From a doctrinal perspective there has been huge Supreme Court involvement in patent law. Last Term the Supreme Court heard six patent law cases, which is a record number, and there’s been significant shifts in areas like patentable subject matter that have really changed patent practice. From a scholarly perspective, I think there continues to be a growing interest in empirical work. I think there’s also a movement towards contextualizing patent law, recognizing that it operates within a broader economic context, and thinking about how patent law intersects with other legal fields that affect innovation. People are looking at institutions that affect patent law beyond just the PTO (United States Patent and Trademark Office), the Federal Circuit, and the Supreme Court, and drawing connections between these broader contexts.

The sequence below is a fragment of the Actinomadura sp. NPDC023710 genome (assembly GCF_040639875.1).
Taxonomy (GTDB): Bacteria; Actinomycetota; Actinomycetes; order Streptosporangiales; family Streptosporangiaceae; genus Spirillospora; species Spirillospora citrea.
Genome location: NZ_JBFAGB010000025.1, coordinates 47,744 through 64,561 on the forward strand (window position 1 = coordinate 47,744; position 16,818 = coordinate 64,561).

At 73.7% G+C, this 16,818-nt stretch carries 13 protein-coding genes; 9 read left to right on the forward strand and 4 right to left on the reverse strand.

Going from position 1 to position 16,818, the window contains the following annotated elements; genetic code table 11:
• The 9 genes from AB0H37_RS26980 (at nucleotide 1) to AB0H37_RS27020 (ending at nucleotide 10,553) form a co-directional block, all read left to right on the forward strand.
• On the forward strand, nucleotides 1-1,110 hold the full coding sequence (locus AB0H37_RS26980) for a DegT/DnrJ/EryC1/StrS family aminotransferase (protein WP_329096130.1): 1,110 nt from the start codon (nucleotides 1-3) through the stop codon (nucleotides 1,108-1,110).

Can students get involved in Written Description, and what advice do you have for students who want to pursue a career in patent law?

I’ve had a number of guest posts by students, I think it’s a great way for students who are interested in the patent law scholarly community to get their names out there and to have a platform where a lot of patent professors will hear what they have to say. I welcome guest posts.

For students who want to pursue a career in patent law, I would say they should certainly take advantage of any IP and patent law courses at their law school. I think students can also benefit from keeping up with patent and IP law blogs and other news related to patent law. One of the exciting things about patent law is that there is more overlap between the academic community and the practitioner community than in many other fields and a lot of the scholarship has real immediate practical benefits. So if students take an interest in these scholarly debates they can come to practice with creative ideas that their partners will appreciate.